2 ETFs to consider buying (and 1 to avoid) this week

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Make no mistake about it. Financial markets are sending warning signals right now. Even though the S&P 500 is less than 1% of its all-time high and the VIX is still below 20, there are plenty of signals that not only are things not looking good below the surface, but they could go downhill. ‘reverse.

T-bills continue to recover despite rising short-term inflation. Lumber prices are collapsing beyond the point where they started their parabolic rise last October. Small caps have underperformed the S&P 500 by 15% since early March. And last week, utility stocks beat the S&P 500 by almost 4%. You could argue that it’s at least worth monitoring the conditions under which any of these asset classes outperform. When they’re all telling the same story at once, it would be wise to prepare yourself and probably quickly.

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This week’s list of ETFs to have on your radar plays on this theme of defensive change. Given the Fed’s endless support for this market, there is certainly a chance that the trillions of dollars that have been poured into the economy could drive up asset prices from here, but the signs here are strong as investors become more defensive and seek security. own assets.

Here are three ETFs that I’m going to be watching this week and the stories that go with them.

AGFiQ US Market Neutral Anti-Beta ETF (BTAL)

When it comes to equity hedges, I have mentioned BTAL several times. This is a long / short strategy that takes a long position in low volatility stocks and short in high beta stocks. Essentially, BTAL will generate gains whenever low volume outperforms high volume whether the overall market is rising or falling.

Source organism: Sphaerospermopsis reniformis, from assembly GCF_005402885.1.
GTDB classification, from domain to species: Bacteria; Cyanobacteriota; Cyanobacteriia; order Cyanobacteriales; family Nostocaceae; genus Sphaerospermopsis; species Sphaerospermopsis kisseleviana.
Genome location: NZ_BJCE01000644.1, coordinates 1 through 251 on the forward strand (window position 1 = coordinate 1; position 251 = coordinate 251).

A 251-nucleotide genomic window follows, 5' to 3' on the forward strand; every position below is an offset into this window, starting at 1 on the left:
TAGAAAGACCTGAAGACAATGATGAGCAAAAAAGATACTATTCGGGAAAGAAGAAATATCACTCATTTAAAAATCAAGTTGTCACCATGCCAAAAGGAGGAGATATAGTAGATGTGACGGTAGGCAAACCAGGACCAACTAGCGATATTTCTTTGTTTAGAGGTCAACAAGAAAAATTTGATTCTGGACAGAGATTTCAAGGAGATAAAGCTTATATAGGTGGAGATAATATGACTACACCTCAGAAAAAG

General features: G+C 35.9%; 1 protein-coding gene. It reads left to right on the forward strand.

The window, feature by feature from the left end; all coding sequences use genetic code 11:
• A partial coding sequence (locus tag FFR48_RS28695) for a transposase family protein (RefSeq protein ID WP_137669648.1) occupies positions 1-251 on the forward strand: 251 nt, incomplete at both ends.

During bull markets, high beta often results in low volatility, so BTAL can be expected to underperform in these environments, as we have seen over the past month.

In bear markets, however, this is where BTAL earns its livelihood. Since early June, we’ve seen BTAL follow a slow uptrend as high beta starts to lag. In fact, the base pattern has mostly been in place since March, which would indicate that the bull market has at least taken a break here.

If you are looking for downside protection in anticipation of a correction, overweighting low volatility stocks would certainly be a reasonable strategy. If you want to try to capture gains in a bear market, BTAL could be your choice.

Invesco S&P 500 Equal Weight Utilities ETF (RYU)

Here’s another strategy that sets up a little downside protection: overweighting utilities. Even though the S&P 500 rose, utilities have mostly moved sideways or even declined slightly since April. While other defensive asset classes have recently outperformed, utilities have struggled to follow suit.

That’s until last week, when the utilities sector gained nearly 3% and outperformed the S&P 500 by almost 4%. Finally, the utilities have started to confirm what the lagging Treasuries and small caps told us.

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Utilities have wiggle room and I think they could be positioned to outperform here, especially if the fight against the debt ceiling at the end of the month goes awry. The only problem could be that investors start to revert to growth rather than defenses if there are concerns about peak growth. The theme of “a recovery but a slowing recovery” has made large cap growth a popular landing point, but I think even this trade may start to collapse.

the Utilities Select Sector SPDR ETF (XLU) is by far the biggest in this area, but it’s a bit too heavy on names, such as NextEra Energy, Duke Energy, and Southern Company, for my taste. This is why I prefer the RYU pound for pound.

Vanguard FTSE Emerging Markets ETF (VWO)

I have been a long term bull in emerging markets for some time now. The argument is easy enough to make: Above-average growth expectations and low valuations make the risk / reward proposition attractive, especially after years of underperforming.

The short-term narrative, however, just doesn’t make a fuss. Several countries are still grappling with COVID epidemics and although higher growth is expected in these areas, investors favor larger, more mature companies for their exposure to growth. The dollar rebound as investors take a defensive stance is not helping.

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Emerging markets are up slightly over the year, but it has mostly been a side trip. If you’re willing to hold on for the next decade, I don’t think you’ll be disappointed with investing in emerging markets. If you look at the environment for the rest of 2021 and through 2022, I find it hard to think emerging markets are going to take the lead.

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